Some real-estate market experts are estimating it may take 20 years for houses to return to values seen before the financial crisis, and homeowners waiting to sell their homes at a price more in line with their purchase value may want to rethink that strategy. This depends on location, experts say, as it appears some markets are proving more resilient than others. Areas in California, Florida and Nevada, however, could easily take two decades to rebound. Market observers point out that this may not be a bad thing for the economy on the whole, though, since rising prices in any market can stifle sales. For more on this continue reading the following article from The Street.
Many U.S. homeowners waiting for their house to be worth what they could have sold it for in 2007 or 2008 could be waiting 20 years, according to forecasters.
"We have a very long road to go," says Mike Cosgrove, principal at Econoclast, an economic research firm based in Dallas. "It’s not like the equity market where you get a rebound and pretty much recover in a couple of years from a crash. In the housing market, without really high inflation numbers, we’re talking about a decade, maybe a decade and a half or two decades before someone who bought around the peak ever recovers."
Despite the name of his firm, Cosgrove is not a huge outlier in his profession. He is forecasting average real GDP growth of 2.5% over the next five years and inflation of about 3%–roughly in line with what many other economists are predicting.
If Cosgrove’s belief that a return to the peaks could take 20 years sounds radical to you, it may be simply that your definition of "recovery," is very different from that of most economists.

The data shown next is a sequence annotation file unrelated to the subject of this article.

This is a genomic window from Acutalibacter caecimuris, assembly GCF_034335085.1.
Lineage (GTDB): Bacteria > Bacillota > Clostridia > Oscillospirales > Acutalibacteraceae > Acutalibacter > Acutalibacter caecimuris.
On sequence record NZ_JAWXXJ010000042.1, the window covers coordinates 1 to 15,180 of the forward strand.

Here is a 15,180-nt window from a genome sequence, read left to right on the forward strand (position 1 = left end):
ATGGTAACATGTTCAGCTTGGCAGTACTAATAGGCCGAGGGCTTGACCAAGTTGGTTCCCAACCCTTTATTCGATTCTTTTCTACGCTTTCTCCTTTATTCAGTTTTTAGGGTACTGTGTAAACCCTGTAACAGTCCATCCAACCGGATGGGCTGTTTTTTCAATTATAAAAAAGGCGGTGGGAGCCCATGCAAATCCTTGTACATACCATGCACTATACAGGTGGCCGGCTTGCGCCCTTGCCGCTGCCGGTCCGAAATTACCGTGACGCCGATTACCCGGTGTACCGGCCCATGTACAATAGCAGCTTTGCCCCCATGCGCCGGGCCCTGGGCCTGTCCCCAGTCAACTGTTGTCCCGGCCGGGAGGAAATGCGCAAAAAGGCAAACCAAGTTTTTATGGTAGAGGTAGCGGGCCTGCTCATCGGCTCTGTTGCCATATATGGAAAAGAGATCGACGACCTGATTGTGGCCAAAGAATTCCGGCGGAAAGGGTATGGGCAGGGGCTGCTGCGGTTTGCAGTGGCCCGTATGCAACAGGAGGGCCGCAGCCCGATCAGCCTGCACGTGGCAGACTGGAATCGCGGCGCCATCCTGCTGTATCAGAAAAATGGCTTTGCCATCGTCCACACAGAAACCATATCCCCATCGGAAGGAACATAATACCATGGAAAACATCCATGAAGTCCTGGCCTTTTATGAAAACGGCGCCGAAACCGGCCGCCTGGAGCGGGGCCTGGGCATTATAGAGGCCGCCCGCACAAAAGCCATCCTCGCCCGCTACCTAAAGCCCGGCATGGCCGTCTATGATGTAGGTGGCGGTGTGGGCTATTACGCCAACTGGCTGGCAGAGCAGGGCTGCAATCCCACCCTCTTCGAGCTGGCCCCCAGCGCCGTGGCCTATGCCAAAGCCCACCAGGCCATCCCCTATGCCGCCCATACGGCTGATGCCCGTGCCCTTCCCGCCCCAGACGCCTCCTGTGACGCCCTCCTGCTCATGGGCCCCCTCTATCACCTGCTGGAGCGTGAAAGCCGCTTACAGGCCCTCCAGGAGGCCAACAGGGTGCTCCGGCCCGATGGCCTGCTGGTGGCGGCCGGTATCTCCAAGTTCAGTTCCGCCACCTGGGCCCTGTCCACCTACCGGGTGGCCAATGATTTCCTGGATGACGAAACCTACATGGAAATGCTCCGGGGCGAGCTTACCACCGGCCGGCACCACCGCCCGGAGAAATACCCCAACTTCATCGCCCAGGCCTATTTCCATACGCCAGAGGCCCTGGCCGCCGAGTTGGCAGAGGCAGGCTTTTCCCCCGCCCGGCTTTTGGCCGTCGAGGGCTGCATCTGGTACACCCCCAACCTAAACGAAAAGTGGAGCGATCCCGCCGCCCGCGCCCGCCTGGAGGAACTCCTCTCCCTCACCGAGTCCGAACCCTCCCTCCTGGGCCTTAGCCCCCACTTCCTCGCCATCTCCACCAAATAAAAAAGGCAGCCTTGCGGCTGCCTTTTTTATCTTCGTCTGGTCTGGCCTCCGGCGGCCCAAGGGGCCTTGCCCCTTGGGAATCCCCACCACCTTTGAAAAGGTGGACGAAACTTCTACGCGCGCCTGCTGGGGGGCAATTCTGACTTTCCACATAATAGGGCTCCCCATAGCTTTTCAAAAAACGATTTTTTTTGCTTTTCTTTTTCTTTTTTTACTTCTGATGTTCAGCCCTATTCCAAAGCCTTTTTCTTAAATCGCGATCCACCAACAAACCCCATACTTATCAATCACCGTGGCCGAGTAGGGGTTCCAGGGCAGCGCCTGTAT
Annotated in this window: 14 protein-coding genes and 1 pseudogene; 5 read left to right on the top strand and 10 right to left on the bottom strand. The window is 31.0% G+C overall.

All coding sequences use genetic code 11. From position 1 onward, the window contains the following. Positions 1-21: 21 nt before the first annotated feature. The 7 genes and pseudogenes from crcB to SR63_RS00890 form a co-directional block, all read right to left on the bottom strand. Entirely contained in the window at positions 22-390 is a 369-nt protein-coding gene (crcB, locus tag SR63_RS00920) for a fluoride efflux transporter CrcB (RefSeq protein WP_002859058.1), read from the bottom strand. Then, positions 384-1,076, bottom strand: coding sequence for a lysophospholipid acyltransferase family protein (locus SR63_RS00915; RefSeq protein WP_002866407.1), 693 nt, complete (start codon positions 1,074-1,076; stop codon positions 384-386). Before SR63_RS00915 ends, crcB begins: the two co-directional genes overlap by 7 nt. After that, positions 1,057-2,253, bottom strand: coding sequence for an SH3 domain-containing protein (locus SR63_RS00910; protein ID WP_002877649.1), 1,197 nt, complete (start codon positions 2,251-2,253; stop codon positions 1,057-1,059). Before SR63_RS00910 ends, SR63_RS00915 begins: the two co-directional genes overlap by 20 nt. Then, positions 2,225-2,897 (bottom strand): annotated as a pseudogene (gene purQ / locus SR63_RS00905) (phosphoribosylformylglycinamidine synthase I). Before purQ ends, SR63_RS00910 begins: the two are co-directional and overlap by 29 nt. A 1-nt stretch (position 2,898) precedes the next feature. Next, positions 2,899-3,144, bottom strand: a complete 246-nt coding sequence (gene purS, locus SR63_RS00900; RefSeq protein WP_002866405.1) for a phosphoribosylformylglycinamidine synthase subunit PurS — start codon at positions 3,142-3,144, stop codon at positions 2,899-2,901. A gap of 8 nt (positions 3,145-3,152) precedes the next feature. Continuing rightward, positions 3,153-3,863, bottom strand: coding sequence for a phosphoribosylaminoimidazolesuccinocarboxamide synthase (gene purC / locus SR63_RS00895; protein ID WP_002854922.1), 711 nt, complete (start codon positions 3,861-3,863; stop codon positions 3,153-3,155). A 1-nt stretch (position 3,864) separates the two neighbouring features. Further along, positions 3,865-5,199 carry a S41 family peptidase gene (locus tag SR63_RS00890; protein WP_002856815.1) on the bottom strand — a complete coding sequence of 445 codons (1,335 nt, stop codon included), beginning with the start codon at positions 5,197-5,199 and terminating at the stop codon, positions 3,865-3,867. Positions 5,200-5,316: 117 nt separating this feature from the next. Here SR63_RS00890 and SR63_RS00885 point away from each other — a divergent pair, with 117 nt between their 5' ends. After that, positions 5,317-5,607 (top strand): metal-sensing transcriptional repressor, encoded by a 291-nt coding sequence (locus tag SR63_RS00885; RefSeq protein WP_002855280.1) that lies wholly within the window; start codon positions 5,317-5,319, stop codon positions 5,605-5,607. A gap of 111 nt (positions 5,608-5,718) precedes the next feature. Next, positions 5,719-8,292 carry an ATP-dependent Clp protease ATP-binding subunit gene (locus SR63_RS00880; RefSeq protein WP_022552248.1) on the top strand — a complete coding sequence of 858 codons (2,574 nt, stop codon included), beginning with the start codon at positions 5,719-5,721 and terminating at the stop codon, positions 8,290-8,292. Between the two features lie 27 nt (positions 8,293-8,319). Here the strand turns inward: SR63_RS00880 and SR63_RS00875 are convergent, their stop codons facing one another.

Many homeowners may think of a recovery in terms of when they will be able to sell their house for what they could have gotten three years ago, but economists typically define a recovery as stabilization in housing prices–in other words–they aren’t going down any more.
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Real estate research and consulting firm Maximus Advisors has three separate definitions of a recovery, and is always very careful to define its terms, according to economist and founder Peter Muoio.
"Two people could be having a vicious argument over timing and they both could be right depending on what they’re actually referring to," he says.
None of Muoio’s definitions, however, answers the question that many American homeowners are likely contemplating, which is when their houses will fetch what they could have gotten three or four years ago.
For the hardest-hit U.S. housing markets, such as California’s Inland Empire, such an event is simply too far out to predict, according to Muoio.
"Depending on the market you’re in, you may not see that in any sort of time horizon that any of us can forecast because there are certain markets where there’s quite simply a bubble and that bubble is not going to be replicated in any kind of even long-term horizon," he says.
Some markets, however are a different story. Washington D.C. and coastal California look to snap back pretty quickly, and New York’s housing market has so far been on a solid trajectory toward recovery due to strong bank profits, according to Richard Green, director of the USC Lusk Center for Real Estate.
For markets such as Florida, Las Vegas and California’s Inland Empire, "maybe 20 years is right," Green says.
While this news may be depressing to many homeowners, it isn’t necessarily a bad thing for the economy, says Christopher Thornberg, founding principal of Beacon Economics. "We have this weird dichotomist view of housing. If you think about oil prices: if they go up, that’s bad. You think about clothing prices: if they go up, that’s bad. Energy prices: if they go up, that’s bad. But somehow if the cost of housing goes up, that’s good? It doesn’t make any sense," he says.
Thornberg adds that while there have been periods of time where housing has boosted consumer spending, the that boost was artificial. "Keep in mind that housing doesn’t go up very much in value over the long run, so an equity-fueled spending surge is inevitability going to be followed by a lack-of-equity-spending drop," he explains. "It’s not the kind of boost to the economy you want."
This article was republished with permission from The Street.